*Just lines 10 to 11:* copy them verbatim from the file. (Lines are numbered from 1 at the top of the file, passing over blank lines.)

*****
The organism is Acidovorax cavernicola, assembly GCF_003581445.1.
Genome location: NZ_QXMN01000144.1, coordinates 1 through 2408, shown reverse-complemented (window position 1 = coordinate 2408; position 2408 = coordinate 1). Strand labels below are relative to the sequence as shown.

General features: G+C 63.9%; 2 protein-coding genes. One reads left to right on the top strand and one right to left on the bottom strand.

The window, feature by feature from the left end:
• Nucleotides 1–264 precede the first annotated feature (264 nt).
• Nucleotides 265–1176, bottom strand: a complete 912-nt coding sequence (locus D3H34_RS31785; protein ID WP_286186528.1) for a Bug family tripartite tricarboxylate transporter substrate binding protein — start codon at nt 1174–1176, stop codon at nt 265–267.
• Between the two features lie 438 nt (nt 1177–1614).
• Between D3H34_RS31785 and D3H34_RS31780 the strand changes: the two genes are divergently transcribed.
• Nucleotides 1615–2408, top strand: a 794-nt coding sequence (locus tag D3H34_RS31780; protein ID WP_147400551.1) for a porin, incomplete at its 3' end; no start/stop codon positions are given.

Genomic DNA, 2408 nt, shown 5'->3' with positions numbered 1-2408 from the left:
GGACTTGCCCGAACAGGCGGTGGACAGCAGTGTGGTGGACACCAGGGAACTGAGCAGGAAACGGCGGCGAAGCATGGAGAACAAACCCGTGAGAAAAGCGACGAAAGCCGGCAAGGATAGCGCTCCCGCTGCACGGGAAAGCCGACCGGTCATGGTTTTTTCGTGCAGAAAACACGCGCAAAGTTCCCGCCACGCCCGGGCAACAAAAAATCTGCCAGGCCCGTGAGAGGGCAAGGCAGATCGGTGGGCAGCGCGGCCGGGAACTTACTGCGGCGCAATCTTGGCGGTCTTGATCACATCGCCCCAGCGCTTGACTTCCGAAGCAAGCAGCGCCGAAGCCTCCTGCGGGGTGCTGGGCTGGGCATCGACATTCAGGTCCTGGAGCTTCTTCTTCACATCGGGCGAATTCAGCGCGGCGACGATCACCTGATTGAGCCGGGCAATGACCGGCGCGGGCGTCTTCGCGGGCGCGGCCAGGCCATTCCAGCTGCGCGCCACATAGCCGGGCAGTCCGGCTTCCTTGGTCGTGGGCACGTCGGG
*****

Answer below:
Genomic DNA, 2408 nt, shown 5'->3' with positions numbered 1-2408 from the left:
GGACTTGCCCGAACAGGCGGTGGACAGCAGTGTGGTGGACACCAGGGAACTGAGCAGGAAACGGCGGCGAAGCATGGAGAACAAACCCGTGAGAAAAGCGACGAAAGCCGGCAAGGATAGCGCTCCCGCTGCACGGGAAAGCCGACCGGTCATGGTTTTTTCGTGCAGAAAACACGCGCAAAGTTCCCGCCACGCCCGGGCAACAAAAAATCTGCCAGGCCCGTGAGAGGGCAAGGCAGATCGGTGGGCAGCGCGGCCGGGAACTTACTGCGGCGCAATCTTGGCGGTCTTGATCACATCGCCCCAGCGCTTGACTTCCGAAGCAAGCAGCGCCGAAGCCTCCTGCGGGGTGCTGGGCTGGGCATCGACATTCAGGTCCTGGAGCTTCTTCTTCACATCGGGCGAATTCAGCGCGGCGACGATCACCTGATTGAGCCGGGCAATGACCGGCGCGGGCGTCTTCGCGGGCGCGGCCAGGCCATTCCAGCTGCGCGCCACATAGCCGGGCAGTCCGGCTTCCTTGGTCGTGGGCACGTCGGG